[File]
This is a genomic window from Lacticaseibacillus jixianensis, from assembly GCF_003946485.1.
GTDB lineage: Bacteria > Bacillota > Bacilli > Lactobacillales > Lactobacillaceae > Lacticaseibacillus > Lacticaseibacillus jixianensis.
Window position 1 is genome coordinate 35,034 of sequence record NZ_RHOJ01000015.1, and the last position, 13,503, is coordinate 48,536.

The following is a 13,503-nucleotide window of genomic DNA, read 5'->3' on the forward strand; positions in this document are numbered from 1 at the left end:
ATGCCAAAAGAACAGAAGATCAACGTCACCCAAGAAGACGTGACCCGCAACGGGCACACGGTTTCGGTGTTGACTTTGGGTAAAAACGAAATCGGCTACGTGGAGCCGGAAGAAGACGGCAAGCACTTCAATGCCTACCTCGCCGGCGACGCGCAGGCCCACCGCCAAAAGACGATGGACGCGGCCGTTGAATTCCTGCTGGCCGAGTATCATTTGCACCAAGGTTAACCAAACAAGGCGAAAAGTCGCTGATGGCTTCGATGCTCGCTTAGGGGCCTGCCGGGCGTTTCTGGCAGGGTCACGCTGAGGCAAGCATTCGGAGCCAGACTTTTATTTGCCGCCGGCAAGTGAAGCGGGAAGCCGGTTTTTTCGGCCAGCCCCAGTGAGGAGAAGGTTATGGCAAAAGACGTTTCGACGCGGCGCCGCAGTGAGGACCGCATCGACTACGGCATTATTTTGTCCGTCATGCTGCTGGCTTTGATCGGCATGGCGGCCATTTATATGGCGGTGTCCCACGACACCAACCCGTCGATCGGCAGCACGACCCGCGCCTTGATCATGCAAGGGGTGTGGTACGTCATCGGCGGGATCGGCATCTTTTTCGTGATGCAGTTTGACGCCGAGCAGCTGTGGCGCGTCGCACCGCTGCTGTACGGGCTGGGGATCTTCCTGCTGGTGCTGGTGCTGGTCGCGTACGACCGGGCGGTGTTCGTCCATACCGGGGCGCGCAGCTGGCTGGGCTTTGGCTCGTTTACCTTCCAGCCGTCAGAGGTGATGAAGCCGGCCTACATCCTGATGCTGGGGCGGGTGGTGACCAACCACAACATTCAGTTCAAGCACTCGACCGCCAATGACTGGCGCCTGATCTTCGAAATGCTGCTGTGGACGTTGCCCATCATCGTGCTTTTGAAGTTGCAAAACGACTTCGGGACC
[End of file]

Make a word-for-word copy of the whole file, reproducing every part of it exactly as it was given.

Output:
This is a genomic window from Lacticaseibacillus jixianensis, from assembly GCF_003946485.1.
GTDB lineage: Bacteria > Bacillota > Bacilli > Lactobacillales > Lactobacillaceae > Lacticaseibacillus > Lacticaseibacillus jixianensis.
Window position 1 is genome coordinate 35,034 of sequence record NZ_RHOJ01000015.1, and the last position, 13,503, is coordinate 48,536.

The following is a 13,503-nucleotide window of genomic DNA, read 5'->3' on the forward strand; positions in this document are numbered from 1 at the left end:
ATGCCAAAAGAACAGAAGATCAACGTCACCCAAGAAGACGTGACCCGCAACGGGCACACGGTTTCGGTGTTGACTTTGGGTAAAAACGAAATCGGCTACGTGGAGCCGGAAGAAGACGGCAAGCACTTCAATGCCTACCTCGCCGGCGACGCGCAGGCCCACCGCCAAAAGACGATGGACGCGGCCGTTGAATTCCTGCTGGCCGAGTATCATTTGCACCAAGGTTAACCAAACAAGGCGAAAAGTCGCTGATGGCTTCGATGCTCGCTTAGGGGCCTGCCGGGCGTTTCTGGCAGGGTCACGCTGAGGCAAGCATTCGGAGCCAGACTTTTATTTGCCGCCGGCAAGTGAAGCGGGAAGCCGGTTTTTTCGGCCAGCCCCAGTGAGGAGAAGGTTATGGCAAAAGACGTTTCGACGCGGCGCCGCAGTGAGGACCGCATCGACTACGGCATTATTTTGTCCGTCATGCTGCTGGCTTTGATCGGCATGGCGGCCATTTATATGGCGGTGTCCCACGACACCAACCCGTCGATCGGCAGCACGACCCGCGCCTTGATCATGCAAGGGGTGTGGTACGTCATCGGCGGGATCGGCATCTTTTTCGTGATGCAGTTTGACGCCGAGCAGCTGTGGCGCGTCGCACCGCTGCTGTACGGGCTGGGGATCTTCCTGCTGGTGCTGGTGCTGGTCGCGTACGACCGGGCGGTGTTCGTCCATACCGGGGCGCGCAGCTGGCTGGGCTTTGGCTCGTTTACCTTCCAGCCGTCAGAGGTGATGAAGCCGGCCTACATCCTGATGCTGGGGCGGGTGGTGACCAACCACAACATTCAGTTCAAGCACTCGACCGCCAATGACTGGCGCCTGATCTTCGAAATGCTGCTGTGGACGTTGCCCATCATCGTGCTTTTGAAGTTGCAAAACGACTTCGGGACC